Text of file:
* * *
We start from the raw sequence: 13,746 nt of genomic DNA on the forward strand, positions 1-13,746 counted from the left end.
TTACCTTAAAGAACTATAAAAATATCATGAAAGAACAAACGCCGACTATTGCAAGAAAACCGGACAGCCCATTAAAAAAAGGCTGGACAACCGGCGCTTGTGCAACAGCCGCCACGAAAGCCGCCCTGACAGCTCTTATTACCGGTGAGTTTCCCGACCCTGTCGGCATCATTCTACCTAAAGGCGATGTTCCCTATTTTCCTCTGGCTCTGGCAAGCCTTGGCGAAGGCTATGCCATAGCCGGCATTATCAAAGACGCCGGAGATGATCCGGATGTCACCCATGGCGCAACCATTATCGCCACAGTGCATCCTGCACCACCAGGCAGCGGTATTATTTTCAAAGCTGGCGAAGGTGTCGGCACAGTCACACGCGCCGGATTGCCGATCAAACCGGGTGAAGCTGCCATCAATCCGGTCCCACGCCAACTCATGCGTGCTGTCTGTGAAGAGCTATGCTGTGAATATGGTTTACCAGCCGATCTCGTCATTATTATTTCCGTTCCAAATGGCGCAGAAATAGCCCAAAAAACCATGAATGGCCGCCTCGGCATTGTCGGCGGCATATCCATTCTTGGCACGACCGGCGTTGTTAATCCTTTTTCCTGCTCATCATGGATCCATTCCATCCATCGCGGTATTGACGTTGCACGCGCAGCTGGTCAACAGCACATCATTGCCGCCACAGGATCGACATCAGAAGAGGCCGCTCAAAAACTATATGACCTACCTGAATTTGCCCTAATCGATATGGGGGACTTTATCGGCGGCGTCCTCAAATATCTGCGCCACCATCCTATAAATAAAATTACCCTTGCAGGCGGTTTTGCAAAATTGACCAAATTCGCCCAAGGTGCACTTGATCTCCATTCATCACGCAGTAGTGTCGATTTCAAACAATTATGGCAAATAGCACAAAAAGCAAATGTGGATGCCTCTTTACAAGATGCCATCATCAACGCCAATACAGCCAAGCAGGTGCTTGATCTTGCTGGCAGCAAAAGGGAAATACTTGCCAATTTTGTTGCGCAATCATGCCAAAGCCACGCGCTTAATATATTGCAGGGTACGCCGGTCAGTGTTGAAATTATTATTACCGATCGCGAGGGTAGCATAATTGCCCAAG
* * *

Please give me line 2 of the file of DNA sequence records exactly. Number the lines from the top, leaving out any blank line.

TTACCTTAAAGAACTATAAAAATATCATGAAAGAACAAACGCCGACTATTGCAAGAAAACCGGACAGCCCATTAAAAAAAGGCTGGACAACCGGCGCTTGTGCAACAGCCGCCACGAAAGCCGCCCTGACAGCTCTTATTACCGGTGAGTTTCCCGACCCTGTCGGCATCATTCTACCTAAAGGCGATGTTCCCTATTTTCCTCTGGCTCTGGCAAGCCTTGGCGAAGGCTATGCCATAGCCGGCATTATCAAAGACGCCGGAGATGATCCGGATGTCACCCATGGCGCAACCATTATCGCCACAGTGCATCCTGCACCACCAGGCAGCGGTATTATTTTCAAAGCTGGCGAAGGTGTCGGCACAGTCACACGCGCCGGATTGCCGATCAAACCGGGTGAAGCTGCCATCAATCCGGTCCCACGCCAACTCATGCGTGCTGTCTGTGAAGAGCTATGCTGTGAATATGGTTTACCAGCCGATCTCGTCATTATTATTTCCGTTCCAAATGGCGCAGAAATAGCCCAAAAAACCATGAATGGCCGCCTCGGCATTGTCGGCGGCATATCCATTCTTGGCACGACCGGCGTTGTTAATCCTTTTTCCTGCTCATCATGGATCCATTCCATCCATCGCGGTATTGACGTTGCACGCGCAGCTGGTCAACAGCACATCATTGCCGCCACAGGATCGACATCAGAAGAGGCCGCTCAAAAACTATATGACCTACCTGAATTTGCCCTAATCGATATGGGGGACTTTATCGGCGGCGTCCTCAAATATCTGCGCCACCATCCTATAAATAAAATTACCCTTGCAGGCGGTTTTGCAAAATTGACCAAATTCGCCCAAGGTGCACTTGATCTCCATTCATCACGCAGTAGTGTCGATTTCAAACAATTATGGCAAATAGCACAAAAAGCAAATGTGGATGCCTCTTTACAAGATGCCATCATCAACGCCAATACAGCCAAGCAGGTGCTTGATCTTGCTGGCAGCAAAAGGGAAATACTTGCCAATTTTGTTGCGCAATCATGCCAAAGCCACGCGCTTAATATATTGCAGGGTACGCCGGTCAGTGTTGAAATTATTATTACCGATCGCGAGGGTAGCATAATTGCCCAAG